The American Academy of Pediatrics (AAP) recommends screening all toddlers for ASD at their 18- and 24-month primary care check-ups using the Modified Checklist for Autism in Toddlers with Follow-Up (M-CHAT/F), a two-stage parent survey to determine whether a child may have autism, with the follow-up designed to eliminate false positives. However, most studies to evaluate the accuracy of the M-CHAT/F have been conducted in research settings rather than in real-world clinical settings. Therefore, very little was known about screening in the recommended primary care setting, nor about longer-term outcomes for children who screened negative on the M-CHAT/F. The CHOP study is the first to look at outcomes of truly universal screening in a real-world primary care setting.

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“As part of a large pediatric network implementing universal screening, we found ourselves in a unique position to find answers to critical questions about the accuracy of the M-CHAT, and to determine how many children are missed by early, universal screening,” said lead author Whitney Guthrie, PhD, a clinical psychologist specializing in early diagnosis at CHOP’s Center for Autism Research. “Early intervention has been shown to improve outcomes, potentially into adulthood. We know that early and accurate screening and diagnosis is the crucial first step in helping children access those effective, autism-specific therapies.”

The CHOP research team studied the electronic health records (EHR) of 25,999 patients screened in primary care using the M-CHAT/F between the ages of 16 and 26 months, and systematically followed these children until 4 through 8 years of age using the EHR. Ninety-one percent of these children were screened using the M-CHAT/F, meaning that nearly universal screening of all children in primary care was achieved.

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The study showed that the M-CHAT/F detected only about 40% of children who went on to be diagnosed with ASD. However, children who screened positive were diagnosed seven months earlier than those who screened negative, suggesting that early screening may facilitate early intervention. Overall, 2.2% of children in the study were ultimately diagnosed with ASD, which is consistent with the Centers for Disease Control and Prevention (CDC) estimates nationally.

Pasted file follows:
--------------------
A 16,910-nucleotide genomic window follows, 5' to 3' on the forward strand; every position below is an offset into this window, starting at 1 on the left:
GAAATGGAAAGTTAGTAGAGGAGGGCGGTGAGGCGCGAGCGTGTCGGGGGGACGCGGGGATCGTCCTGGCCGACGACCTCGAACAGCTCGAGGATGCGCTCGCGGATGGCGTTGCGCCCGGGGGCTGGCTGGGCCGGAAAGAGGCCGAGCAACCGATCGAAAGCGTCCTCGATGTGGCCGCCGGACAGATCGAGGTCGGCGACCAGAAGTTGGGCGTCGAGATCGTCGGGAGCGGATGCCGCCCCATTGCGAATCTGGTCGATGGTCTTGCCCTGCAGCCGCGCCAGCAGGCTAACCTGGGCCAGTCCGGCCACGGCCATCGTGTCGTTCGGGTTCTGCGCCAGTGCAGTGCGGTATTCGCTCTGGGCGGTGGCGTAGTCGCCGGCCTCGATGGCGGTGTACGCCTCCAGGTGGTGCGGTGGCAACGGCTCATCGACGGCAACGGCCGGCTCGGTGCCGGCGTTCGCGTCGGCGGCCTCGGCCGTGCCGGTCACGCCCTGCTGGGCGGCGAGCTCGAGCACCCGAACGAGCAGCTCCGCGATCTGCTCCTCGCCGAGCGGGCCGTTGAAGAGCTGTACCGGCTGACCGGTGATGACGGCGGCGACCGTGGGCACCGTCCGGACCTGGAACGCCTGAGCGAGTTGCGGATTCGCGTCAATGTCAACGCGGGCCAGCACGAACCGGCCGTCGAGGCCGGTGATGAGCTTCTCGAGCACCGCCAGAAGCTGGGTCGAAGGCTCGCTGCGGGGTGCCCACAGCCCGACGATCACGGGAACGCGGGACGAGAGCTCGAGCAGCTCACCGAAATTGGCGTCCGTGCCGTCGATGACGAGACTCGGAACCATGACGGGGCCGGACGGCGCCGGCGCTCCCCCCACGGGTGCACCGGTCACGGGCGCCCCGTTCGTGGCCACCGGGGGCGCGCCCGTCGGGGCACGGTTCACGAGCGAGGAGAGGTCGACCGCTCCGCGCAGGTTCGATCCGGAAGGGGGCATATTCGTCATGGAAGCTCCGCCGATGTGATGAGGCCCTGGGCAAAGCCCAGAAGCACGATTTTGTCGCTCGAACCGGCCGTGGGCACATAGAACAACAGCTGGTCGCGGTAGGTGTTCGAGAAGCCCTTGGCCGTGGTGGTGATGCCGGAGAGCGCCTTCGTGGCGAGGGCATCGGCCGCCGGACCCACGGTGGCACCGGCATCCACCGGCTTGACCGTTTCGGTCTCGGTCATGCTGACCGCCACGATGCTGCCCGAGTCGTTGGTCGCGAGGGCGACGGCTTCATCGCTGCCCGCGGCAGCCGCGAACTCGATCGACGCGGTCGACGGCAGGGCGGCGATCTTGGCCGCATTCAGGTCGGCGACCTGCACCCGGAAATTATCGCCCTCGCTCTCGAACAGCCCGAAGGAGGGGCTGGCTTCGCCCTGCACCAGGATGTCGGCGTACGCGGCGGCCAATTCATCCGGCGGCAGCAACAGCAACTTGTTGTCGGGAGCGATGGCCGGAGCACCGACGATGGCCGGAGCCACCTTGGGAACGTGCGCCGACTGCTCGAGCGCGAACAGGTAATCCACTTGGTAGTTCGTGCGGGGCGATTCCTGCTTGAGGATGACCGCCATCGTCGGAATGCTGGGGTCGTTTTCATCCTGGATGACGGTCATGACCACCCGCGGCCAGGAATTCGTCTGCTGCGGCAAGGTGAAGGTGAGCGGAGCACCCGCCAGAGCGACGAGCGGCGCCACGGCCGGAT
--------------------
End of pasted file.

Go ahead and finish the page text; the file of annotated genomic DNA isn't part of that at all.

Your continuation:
“Although our findings reveal significant shortcomings in current screening tools, we want to be clear that we are not recommending that pediatricians stop universal screening,” said Guthrie. “Instead, clinicians should continue to screen using the M-CHAT/F, while being aware that this screening tool does miss some children with ASD. Any clinical or parental concerns should be taken seriously, and warrant continued surveillance even if a child screens negative on the M-CHAT/F. And of course, a screen positive on the M-CHAT/F warrants referral so that children with ASD can be diagnosed and receive early intervention.

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“Pediatricians should also be aware of disparities in screening practices and results in children of color and from low-income backgrounds.”

The CHOP study found that the 9% of children who did not receive screening at 18 or 24 months were disproportionately from racial minority groups; from non-English speaking households; and from households with lower median income and who receive Medicaid. When screening was administered, these same children were more likely to receive a false positive result. The M-CHAT was also less accurate in girls than in boys.

“Persistent racial and economic disparities in autism screening and diagnosis are a cause for great concern, and are consistent with previous research showing that black and Hispanic children tend to be diagnosed years later than white children,” said co-author Kate Wallis, MD, MPH, a developmental pediatrician and researcher at CHOP’s PolicyLab who is also studying disparities in referrals for autism services. “This study revealed important limitations and provides us with new knowledge that we can use to make critical improvements to autism screening tools and screening processes, so pediatricians can properly detect and support more children with autism and reduce disparities in diagnosis and care.”

Guthrie et al, “Accuracy of Autism Screening in a Large Pediatric Network.” Pediatrics, online 27 September 2019. DOI: 10.1542/peds.2019-0925.

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About Children’s Hospital of Philadelphia: Children’s Hospital of Philadelphia was founded in 1855 as the nation’s first pediatric hospital. Through its long-standing commitment to providing exceptional patient care, training new generations of pediatric healthcare professionals, and pioneering major research initiatives, Children’s Hospital has fostered many discoveries that have benefited children worldwide.  Its pediatric research program is among the largest in the country.  In addition, its unique family-centered care and public service programs have brought the 564-bed hospital recognition as a leading advocate for children and adolescents. For more information, visit http://www.chop.edu